ON NEW YEAR'S day, the European Union swelled by another 28 million people. The inclusion of Romania and Bulgaria in the European fold is cause for celebration in the streets of Bucharest and the courtyards of Sofia. For two of Europe's poorer countries, inclusion in the EU brings innumerable benefits, not the least roads, recognition, grants, travel access and a sundering of the Soviet past.
Yet for many Europeans — in Paris, in Dublin, in Brussels and perhaps even in Bucharest and Sofia — it spells the inclusion of 3 million potential problems: yet more Gypsies.
Yet European newspaper editors are stumped by how they should address the largest minority on the continent. Town mayors all over Eastern Europe often avoid the term altogether and talk instead of "whitening out" their inner cities.
If a society recognizes itself, and ultimately critiques itself, on how it treats its most downtrodden, then surely the acid test for the EU is its ongoing treatment of the Roma. They can be found living in the housing projects of Paris, the toxic dumps in Kosovo, the ruined outskirts of villages in eastern Slovakia, the warren of backstreets in old Polish towns and the gray flatlands of Dublin. Each place has its own — sometimes tiny — community. But when taken together, these groups form a giant cultural mosaic, one that leans overwhelmingly toward poverty.
There are, of course, Romani doctors, psychologists, poets and scholars who have called for a new era of consciousness. They point to Romani contributions to the world of arts, politics and music by figures of Gypsy descent as diverse as Pablo Picasso, Django Reinhardt, Bob Hoskins, Charlie Chaplin, flamenco legend Carmen Amaya and even President Clinton.
But the old cliches of lying, cheating, stealing and breaking curfew with violin endure.
"The persistent, relentless portrayal of Roma as rootless, lawless, immoral, childlike thieves
will ensure that anti-Gypsy prejudice will remain firmly a part of Euro-American attitudes," says Ian Hancock, a Romani scholar at the University of Texas.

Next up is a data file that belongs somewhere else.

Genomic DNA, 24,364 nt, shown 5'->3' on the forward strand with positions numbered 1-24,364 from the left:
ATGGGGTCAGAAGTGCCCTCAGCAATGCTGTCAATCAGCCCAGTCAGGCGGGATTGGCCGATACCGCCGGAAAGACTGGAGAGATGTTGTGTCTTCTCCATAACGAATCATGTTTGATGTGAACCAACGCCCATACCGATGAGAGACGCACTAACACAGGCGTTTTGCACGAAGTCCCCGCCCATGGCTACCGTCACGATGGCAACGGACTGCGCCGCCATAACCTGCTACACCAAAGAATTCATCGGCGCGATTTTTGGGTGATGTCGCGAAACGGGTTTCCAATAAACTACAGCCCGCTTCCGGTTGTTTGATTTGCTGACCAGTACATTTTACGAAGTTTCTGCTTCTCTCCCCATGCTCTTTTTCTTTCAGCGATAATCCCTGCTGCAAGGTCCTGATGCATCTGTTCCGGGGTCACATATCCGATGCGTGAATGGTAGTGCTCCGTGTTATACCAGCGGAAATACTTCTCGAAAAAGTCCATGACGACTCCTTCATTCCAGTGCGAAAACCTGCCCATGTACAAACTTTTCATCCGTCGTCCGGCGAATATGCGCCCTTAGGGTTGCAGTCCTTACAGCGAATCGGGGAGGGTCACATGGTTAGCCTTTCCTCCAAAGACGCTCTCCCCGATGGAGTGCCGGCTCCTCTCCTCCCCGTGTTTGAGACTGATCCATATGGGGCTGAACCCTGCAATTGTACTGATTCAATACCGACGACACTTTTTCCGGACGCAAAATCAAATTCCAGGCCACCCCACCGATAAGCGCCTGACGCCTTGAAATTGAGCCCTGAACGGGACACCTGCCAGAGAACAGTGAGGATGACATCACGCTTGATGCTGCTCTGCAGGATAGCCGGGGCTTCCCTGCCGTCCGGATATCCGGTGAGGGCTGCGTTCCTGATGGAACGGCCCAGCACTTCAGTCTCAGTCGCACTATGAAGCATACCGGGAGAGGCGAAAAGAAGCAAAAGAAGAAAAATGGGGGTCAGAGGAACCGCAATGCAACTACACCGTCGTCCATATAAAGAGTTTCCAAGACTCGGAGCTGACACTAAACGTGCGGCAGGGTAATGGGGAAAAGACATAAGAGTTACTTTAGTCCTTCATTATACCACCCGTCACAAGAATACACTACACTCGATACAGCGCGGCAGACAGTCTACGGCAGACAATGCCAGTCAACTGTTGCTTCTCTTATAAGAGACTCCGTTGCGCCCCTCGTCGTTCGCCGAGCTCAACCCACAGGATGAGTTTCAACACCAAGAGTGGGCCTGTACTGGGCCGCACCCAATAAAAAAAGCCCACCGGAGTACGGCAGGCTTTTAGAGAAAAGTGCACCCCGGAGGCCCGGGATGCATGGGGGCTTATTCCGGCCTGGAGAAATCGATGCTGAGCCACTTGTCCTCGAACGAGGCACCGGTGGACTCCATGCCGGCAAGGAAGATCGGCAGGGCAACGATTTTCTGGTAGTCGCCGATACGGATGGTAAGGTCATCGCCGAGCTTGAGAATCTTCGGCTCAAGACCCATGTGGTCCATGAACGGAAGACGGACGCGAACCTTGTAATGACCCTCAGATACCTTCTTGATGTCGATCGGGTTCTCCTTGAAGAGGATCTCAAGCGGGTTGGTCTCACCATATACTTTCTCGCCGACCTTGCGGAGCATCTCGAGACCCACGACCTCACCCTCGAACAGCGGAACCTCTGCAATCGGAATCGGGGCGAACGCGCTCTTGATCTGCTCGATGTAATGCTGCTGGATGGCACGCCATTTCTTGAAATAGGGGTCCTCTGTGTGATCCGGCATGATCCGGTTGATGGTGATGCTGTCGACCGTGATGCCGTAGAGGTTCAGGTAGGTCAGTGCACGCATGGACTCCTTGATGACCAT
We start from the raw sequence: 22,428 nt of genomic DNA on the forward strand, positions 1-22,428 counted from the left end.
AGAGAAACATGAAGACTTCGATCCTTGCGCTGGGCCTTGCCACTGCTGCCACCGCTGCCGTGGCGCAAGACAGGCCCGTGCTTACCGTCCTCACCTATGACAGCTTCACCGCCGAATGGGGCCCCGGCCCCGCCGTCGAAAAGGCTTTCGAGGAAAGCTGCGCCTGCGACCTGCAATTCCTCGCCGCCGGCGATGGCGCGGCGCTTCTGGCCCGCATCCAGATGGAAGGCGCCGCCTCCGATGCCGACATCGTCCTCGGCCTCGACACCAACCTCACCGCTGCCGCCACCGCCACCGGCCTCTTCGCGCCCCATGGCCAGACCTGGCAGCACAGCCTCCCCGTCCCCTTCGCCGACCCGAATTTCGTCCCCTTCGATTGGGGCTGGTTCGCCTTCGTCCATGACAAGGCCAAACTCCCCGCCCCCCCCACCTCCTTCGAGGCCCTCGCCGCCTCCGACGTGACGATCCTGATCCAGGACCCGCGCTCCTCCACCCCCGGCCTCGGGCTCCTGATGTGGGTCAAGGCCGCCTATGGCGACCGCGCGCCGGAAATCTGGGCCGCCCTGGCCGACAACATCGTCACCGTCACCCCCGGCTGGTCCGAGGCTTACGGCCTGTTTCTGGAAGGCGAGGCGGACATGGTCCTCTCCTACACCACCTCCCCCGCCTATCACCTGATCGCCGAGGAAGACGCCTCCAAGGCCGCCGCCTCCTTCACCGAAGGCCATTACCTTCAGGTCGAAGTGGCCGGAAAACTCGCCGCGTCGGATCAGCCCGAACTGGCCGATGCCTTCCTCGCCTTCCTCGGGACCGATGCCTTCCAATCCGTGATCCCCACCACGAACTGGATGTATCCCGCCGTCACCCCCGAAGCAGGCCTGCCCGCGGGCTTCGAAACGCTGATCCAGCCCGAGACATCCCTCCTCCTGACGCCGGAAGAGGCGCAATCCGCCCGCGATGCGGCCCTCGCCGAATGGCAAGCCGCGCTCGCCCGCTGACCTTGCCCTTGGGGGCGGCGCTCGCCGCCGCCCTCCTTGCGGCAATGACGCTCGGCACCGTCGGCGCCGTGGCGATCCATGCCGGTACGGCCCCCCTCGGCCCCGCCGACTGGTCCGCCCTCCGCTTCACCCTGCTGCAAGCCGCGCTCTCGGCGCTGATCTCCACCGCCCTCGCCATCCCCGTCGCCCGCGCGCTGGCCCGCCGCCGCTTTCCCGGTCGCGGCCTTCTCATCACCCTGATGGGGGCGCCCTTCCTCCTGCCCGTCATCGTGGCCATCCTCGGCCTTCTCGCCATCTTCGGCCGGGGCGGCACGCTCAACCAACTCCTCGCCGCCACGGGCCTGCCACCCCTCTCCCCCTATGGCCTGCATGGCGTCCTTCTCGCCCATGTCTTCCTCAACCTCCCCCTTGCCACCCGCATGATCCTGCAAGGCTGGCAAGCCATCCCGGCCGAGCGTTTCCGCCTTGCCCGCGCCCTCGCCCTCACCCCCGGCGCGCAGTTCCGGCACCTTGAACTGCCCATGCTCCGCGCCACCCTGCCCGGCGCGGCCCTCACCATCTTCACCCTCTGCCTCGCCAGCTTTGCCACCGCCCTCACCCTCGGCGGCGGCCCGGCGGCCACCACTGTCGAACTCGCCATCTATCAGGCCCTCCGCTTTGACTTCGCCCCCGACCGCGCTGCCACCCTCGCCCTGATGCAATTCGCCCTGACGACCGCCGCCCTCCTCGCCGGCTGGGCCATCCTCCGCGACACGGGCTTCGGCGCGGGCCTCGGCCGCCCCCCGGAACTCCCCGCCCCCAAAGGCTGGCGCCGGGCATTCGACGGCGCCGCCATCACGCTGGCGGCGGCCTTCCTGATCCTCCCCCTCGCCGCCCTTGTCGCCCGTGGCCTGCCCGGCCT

In Bratislava one afternoon — while I was researching the situation of the Roma in Slovakia — a young intellectual engaged me in a debate on civil rights in the U.S. He knew of Martin Luther King Jr., of Stokely Carmichael, even the poetry of Daniel Berrigan. He was a staunch and eloquent defender of the marginalized, but when I asked him about contemporary issues of sterilization, school discrimination and burnings of Romani houses in his own country, he said without rancor: "Of course, yes, but they're just Gypsies." Malice is sometimes another name for silence.
The young girl paddling through the polluted streambed in Kosovo isn't likely to have heard of the "Year of Equal Opportunities." The boy huffing glue in the broken elevator of the Saint-Denis project is probably not aware that the decade from 2005 to 2015 is supposed to be "The Decade of Roma Inclusion."
It is important, of course, not to turn any culture into a list of sorrows and benedictions. The Roma themselves have a deep ambivalence about their identity. Although they are as internally diverse as any other group, it's the roving gangs, the scams, the illiteracy, the violence — and the silence — that often get the headlines.
"If I were a Chechen or a Palestinian, I'd be out there throwing rocks," one activist told me in Hungary. "When you don't have a voice, you sing into the bottle."
Scholars such as Ian Hancock have called on governments, poets, journalists, activists and the general public to remember that the Roma, like African Americans, were enslaved in Central Europe only 150 years ago. The Holocaust sent Gypsy ash up the chimneys. This, and other bedrock history, is the story that must unfold into a larger understanding if, this week, the 3 million Roma from Bulgaria and Romania are not to be considered "just Gypsies."
"The struggle of man against power is the struggle of memory against forgetting," says Czech novelist Milan Kundera.
The European call for inclusion is decent and right. The politicians and bureaucrats behind the sound bites mean well. Why not be in the habit of hoping for a better world?
Yet so much about Romani history is still wrapped up in a willful forgetfulness. It is not that Europe or America doesn't care — dozens of conferences and nongovernmental agencies confront "the Roma question" in capital cities each year, and 2007 promises to be a bonus year — but the prevailing attitude still echoes the old Slovakian joke: "What is small, dark, filthy and knocking on the door?" The answer is not just the future, but the past as well.